For those of you who use caffeine regularly, you should also know that there are plenty of cases of physical and psychological addiction to this drug. Many people feel withdrawal symptoms that are not comfortable when they try to discontinue their caffeine habit. If you want to discontinue, the best way to do this would be gradually over time. Substituting ½ de-caf into your morning coffee and minimizing other caffeine laden products will be helpful. Be patient and drink extra water!

 

In its defense, caffeine can be helpful for some types of headaches such as migraine headaches which can be reduced by caffeine or associated cafergot. (Cafergot is a brand name of the combination of ergotamine and caffeine.) With its stimulating effects on the digestive system, caffeine may also work as a laxative to minimize problems with constipation. Historically, European coffee “salons” were places where intellectuals could meet and have lively discussions while drinking brewed coffee which was more healthful than the untreated available water which was often contaminated with deadly diseases of the Middle Ages. The other alternative beverage for most Middle Age Europeans was to drink beer or alcoholic drinks which did not encourage good discussion, thinking, or productivity.

 

Since the 1980’s, our society has seen an explosion of coffee houses and Espresso stands. You can not get through any American city without being confronted by easily accessible purveyors of liquid coffee refreshments. Both young and old are caught in this “glamorous” habit with expanding zeal. A gift of choice is the insidious gift certificate for the expensive coffee houses. This has gotten to be big business.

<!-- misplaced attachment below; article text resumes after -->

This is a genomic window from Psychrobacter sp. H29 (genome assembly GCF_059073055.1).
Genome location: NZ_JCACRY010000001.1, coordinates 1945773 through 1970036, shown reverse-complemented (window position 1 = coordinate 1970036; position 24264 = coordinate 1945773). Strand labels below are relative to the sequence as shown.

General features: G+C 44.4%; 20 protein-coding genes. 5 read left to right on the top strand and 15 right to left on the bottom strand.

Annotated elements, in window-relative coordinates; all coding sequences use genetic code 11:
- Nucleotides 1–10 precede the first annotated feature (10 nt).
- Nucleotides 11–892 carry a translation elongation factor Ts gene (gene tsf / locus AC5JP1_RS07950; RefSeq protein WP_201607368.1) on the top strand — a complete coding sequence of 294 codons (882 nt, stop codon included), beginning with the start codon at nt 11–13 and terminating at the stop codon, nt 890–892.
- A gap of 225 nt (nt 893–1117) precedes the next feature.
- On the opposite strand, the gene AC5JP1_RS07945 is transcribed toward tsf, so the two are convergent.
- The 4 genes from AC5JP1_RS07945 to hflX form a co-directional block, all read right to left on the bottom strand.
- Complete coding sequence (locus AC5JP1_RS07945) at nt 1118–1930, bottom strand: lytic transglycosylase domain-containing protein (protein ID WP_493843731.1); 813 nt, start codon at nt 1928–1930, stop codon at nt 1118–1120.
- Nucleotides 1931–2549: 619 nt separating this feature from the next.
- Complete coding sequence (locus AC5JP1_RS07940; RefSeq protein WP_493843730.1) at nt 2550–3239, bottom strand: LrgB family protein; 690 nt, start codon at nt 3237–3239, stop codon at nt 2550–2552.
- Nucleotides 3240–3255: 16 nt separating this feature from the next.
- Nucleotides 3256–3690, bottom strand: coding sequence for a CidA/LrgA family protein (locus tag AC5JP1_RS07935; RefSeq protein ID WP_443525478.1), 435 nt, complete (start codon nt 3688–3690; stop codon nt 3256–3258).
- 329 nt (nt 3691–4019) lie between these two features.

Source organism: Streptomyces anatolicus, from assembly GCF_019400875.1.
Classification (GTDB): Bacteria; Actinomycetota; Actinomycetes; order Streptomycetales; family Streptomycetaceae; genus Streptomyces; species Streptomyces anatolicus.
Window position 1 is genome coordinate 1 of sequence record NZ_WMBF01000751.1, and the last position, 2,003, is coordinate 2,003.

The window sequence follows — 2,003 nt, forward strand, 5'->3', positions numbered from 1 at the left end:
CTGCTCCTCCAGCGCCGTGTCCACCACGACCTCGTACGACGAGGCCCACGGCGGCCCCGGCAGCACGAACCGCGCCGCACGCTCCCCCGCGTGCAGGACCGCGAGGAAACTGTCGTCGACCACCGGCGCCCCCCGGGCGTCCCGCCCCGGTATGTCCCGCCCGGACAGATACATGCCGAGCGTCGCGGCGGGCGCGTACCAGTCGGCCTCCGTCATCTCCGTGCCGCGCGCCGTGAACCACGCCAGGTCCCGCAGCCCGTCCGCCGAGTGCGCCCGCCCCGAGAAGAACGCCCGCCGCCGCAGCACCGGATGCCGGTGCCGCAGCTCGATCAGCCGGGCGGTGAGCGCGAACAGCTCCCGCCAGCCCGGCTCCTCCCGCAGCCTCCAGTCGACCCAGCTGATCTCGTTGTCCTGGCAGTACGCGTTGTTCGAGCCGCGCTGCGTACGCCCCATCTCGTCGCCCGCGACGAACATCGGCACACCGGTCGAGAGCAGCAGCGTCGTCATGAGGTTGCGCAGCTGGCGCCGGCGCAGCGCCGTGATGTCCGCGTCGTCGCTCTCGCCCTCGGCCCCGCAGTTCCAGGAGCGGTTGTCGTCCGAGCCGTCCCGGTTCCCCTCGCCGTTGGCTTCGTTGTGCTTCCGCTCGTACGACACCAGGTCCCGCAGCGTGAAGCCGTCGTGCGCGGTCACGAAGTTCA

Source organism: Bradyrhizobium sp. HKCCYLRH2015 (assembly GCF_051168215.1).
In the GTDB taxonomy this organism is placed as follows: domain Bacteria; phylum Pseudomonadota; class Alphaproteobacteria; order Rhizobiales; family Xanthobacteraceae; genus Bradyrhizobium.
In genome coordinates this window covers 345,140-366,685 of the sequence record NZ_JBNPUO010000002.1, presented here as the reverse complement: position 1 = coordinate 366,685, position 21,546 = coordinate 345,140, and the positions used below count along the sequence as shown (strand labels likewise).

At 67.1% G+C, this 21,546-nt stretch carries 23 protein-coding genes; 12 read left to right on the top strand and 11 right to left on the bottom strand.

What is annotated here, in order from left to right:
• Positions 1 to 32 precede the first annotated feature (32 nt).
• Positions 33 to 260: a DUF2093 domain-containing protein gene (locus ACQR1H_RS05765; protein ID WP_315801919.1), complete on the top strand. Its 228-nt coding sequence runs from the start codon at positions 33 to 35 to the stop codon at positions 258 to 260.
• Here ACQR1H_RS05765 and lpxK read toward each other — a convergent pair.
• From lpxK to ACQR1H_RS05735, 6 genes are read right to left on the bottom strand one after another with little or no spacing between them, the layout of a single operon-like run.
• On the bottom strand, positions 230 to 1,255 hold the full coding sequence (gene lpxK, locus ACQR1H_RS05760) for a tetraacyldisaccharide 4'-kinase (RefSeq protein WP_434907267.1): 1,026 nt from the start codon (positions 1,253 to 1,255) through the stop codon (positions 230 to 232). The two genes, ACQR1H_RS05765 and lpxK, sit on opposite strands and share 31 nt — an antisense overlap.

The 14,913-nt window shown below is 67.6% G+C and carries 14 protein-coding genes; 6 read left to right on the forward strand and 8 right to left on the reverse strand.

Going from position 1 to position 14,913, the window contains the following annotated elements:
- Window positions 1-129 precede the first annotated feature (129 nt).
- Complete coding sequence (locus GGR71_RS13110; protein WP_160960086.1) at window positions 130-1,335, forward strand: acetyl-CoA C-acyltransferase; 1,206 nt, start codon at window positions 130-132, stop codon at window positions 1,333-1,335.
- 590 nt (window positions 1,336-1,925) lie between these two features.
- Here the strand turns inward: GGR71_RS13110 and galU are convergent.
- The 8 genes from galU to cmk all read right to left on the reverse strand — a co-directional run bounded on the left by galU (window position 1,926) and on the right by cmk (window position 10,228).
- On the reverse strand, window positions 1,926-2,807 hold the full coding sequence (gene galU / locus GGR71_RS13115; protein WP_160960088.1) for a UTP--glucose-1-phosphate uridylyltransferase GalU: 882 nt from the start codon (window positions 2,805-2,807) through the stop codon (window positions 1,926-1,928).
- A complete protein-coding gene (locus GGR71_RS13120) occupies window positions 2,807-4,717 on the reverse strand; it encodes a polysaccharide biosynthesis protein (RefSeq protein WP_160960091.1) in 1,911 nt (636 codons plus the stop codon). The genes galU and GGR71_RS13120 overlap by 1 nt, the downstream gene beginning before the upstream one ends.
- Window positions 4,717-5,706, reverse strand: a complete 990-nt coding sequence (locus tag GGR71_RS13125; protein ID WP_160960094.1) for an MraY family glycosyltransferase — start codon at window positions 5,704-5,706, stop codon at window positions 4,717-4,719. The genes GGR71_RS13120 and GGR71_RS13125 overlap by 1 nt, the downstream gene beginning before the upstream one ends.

Besides coffee or espresso drinks, caffeine is found in many products. Black teas, green tea, soft drinks, chocolate candy, and as an additive in many other products are but a few of these additional sources for caffeine. There are even a few products with commercial names like: Jolt, Red Bull, and RockStar that cater to the young caffeine crazed generation that seem to require higher concentrations of caffeine. I do not want to deprive people from indulging in these products, but people must be aware of what the effects of these products can do to their body’s and to people who interact with caffeine saturated folks. Many cases of “road rage” may be traced to the negative effects of over-caffeinated, stressed drivers.

 

Let’s have some common sense. Moderation is a great rule to follow, especially if you are one the people who are most sensitive to the effects of caffeine. Coffee businesses are not bad or the enemy, we just need to learn how use their products in the most appropriate ways.

 

  L. John Mason, Ph.D. is the country’s leading stress management expert and the author of the best selling “Guide to Stress Reduction.” Since 1977, he has offered Success & Executive Coaching and Training.Please visit the Stress Education Center’s website at Stress, Stress Management, Coaching, and Training (at http://www.dstress.com) for articles, free ezine signup, and learn about the new telecourses that are available. If you would like information or a targeted proposal for training or coaching, please contact us at (360) 593-3833.

 

Leave a Reply

Your email address will not be published.